Inflation or Deflation?
Inflation fell rapidly in every major economy during 2014 - see the graph below. In 2015 global inflation has temporarily stabilised at very low levels. What will happen next is the biggest question facing global investors.
Figure 1: Consumer price inflation in 5 large economies & Australia
The danger to the global economy that is posed by downward pressure on consumer and producer prices is a much larger and more enduring problem than a Greek exit from the Eurozone. The graph above shows global inflation levels in 5 major economies plus Australia since the beginning of 2008. The course of the GFC can be traced in this graph. It shows the three periods (shaded green) of rapidly falling prices in the GFC, which were only controlled by extreme government action.
Deflationary forces are stronger than commonly realised
To see how large the downward pressures on global prices are, ask yourself this: Where would inflation be in the absence of the massive programs of government spending and QE around the globe since late 2008?
25 trillion dollars of extra government debt has been accrued since 2008, in addition to 10 trillion dollars of central bank money creation (mostly QE). Inflation levels in the GFC have to be seen in the context of how much stimulus the global economy has received. When you consider that inflation in the major economies is close to zero after all that stimulus - the power of deflationary forces becomes clear.
Bulls and bears are sharply divided on how global inflation will evolve over the next two years. Fed Chairman Janet Yellen is an inflation bull. She believes that deflationary forces are sufficiently contained to allow the raising of US interest rates this year. Mohamed El Erian, the highly regarded ex-CEO of PIMCO, is an inflation bear. He said in April that he has moved all of his personal investments to cash because central bank action has pushed asset prices well above their fundamental values.
What happens if inflation continues to rise?
If global inflation rises from here, then the easy money policies that have so inflated asset prices, will be unwound and asset prices will suffer with that. If US inflation rises then the Fed will certainly start to raise $US interest rates this year. That will begin a rush for the exits in $US bond markets and all asset classes in emerging markets. The damage to commercial real estate and share markets will depend on how quickly the Fed raises rates. There is a real danger that the Fed goes too early and acts too aggressively in raising rates.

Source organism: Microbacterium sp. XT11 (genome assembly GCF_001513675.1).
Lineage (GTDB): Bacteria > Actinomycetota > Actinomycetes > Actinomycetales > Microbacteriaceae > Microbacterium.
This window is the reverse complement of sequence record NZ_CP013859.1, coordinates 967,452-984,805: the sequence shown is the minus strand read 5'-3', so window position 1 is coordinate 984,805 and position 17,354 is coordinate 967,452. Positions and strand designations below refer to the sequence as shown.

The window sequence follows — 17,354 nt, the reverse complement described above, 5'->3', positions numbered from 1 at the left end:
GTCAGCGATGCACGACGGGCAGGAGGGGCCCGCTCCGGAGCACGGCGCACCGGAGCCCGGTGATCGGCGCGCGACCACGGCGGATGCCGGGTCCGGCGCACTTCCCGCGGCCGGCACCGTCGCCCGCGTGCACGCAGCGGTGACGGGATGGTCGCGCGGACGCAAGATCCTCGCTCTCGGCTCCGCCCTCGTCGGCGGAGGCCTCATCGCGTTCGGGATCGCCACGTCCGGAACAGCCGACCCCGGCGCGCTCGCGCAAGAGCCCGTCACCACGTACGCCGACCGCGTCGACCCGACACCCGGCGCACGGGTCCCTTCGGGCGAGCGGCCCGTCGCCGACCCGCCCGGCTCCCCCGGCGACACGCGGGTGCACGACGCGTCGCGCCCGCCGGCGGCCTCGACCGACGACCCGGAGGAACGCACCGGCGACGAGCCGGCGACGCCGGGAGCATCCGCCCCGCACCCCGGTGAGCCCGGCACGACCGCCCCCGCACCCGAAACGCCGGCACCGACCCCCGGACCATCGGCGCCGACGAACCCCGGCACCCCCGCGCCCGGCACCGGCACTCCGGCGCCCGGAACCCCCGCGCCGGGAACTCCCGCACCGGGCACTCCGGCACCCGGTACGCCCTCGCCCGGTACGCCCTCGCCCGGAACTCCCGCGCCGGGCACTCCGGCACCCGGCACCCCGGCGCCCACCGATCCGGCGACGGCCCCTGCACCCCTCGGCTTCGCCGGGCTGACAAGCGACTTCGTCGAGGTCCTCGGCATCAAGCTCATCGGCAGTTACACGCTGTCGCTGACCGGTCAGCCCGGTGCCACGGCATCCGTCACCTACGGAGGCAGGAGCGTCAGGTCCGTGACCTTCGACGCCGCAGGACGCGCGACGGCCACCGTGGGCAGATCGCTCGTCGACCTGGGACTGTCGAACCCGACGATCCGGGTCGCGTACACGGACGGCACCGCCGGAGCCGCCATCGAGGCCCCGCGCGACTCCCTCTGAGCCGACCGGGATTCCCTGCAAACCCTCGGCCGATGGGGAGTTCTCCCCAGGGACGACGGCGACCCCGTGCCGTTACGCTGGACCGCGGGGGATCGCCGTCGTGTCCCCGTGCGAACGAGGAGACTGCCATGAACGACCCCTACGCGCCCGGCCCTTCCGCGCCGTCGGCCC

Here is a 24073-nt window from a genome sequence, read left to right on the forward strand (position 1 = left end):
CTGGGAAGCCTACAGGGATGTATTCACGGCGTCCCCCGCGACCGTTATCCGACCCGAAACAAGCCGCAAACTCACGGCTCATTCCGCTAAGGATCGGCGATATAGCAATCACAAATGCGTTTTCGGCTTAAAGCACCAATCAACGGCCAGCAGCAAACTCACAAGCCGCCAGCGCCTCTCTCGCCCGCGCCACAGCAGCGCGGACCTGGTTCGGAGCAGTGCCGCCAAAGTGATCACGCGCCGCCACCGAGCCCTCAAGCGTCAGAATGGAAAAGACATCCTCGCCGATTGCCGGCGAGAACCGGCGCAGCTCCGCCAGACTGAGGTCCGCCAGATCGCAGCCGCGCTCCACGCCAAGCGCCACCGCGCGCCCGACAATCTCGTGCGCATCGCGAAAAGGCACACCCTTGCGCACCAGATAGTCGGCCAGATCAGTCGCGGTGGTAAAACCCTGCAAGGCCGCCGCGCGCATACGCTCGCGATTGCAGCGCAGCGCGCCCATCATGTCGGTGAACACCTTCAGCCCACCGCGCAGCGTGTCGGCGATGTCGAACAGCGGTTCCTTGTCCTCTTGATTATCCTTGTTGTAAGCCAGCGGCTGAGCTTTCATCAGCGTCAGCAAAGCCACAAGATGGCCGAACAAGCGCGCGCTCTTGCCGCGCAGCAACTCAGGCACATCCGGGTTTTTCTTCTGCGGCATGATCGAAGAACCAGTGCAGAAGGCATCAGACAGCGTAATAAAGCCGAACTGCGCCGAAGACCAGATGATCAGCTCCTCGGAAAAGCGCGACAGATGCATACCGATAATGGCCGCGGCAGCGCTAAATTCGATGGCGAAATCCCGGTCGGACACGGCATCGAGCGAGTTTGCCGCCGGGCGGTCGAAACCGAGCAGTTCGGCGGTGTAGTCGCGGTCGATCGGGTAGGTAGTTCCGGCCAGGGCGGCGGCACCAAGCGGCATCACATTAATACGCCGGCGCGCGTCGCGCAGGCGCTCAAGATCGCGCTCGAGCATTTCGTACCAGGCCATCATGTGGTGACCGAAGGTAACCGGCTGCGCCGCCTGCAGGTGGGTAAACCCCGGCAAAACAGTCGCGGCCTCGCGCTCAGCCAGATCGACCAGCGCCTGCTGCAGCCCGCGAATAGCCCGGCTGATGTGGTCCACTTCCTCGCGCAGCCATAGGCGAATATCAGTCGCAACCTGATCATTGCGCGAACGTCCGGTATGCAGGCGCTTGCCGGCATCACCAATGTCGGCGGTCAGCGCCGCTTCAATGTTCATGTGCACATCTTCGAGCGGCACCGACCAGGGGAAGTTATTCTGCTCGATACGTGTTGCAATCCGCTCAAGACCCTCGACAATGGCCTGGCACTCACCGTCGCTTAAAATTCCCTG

What happens if inflation falls?
If what follows from here is not rising inflation but instead a fourth episode of falling inflation in the GFC, then the global economy is in real trouble. The scope for additional government spending and depreciation of exchange rates against the dollar is limited. Much more QE will be needed - and will be forthcoming. That will put extra upward pressure on stocks, bonds and real estate and magnify the danger of bubbles inflating in those asset classes and then bursting; which would greatly damage already weak global economic confidence. Falling global inflation from this point is a dismal prospect, but one that investors cannot ignore.
How should investors prepare for either eventuality?
It is very unlikely that inflation will simply remain at its current low levels and neither rise nor fall - the opposed forces are too large. But we don’t know which way it will go. Commentators have strong views on what will happen, but strong convictions do not give anyone a crystal ball.
So, investors need to prepare for either eventuality - rising inflation or falling inflation. I think the asset classes that are best suited to either eventuality are infrastructure and bank hybrid notes.
Both infrastructure and bank hybrid notes have built in inflation protection. The revenues of infrastructure assets (airports, toll roads, electricity networks, etc.) are usually tied to inflation. Hybrid notes have coupons that float up and down with the level of short term interest rates.
Both infrastructure and hybrid notes are assets that generate relatively high yields compared to the amount of protection they will offer in any future (burst bubble) crisis. Infrastructure revenues hold up in an economic crisis because infrastructure usage is for the most part non-discretionary. Hybrid notes of the big banks receive the implicit government protection of the ‘too-big-to-fail’ status of the banks that issue them (see a previous article in this newsletter on the defensive qualities of hybrid notes, here).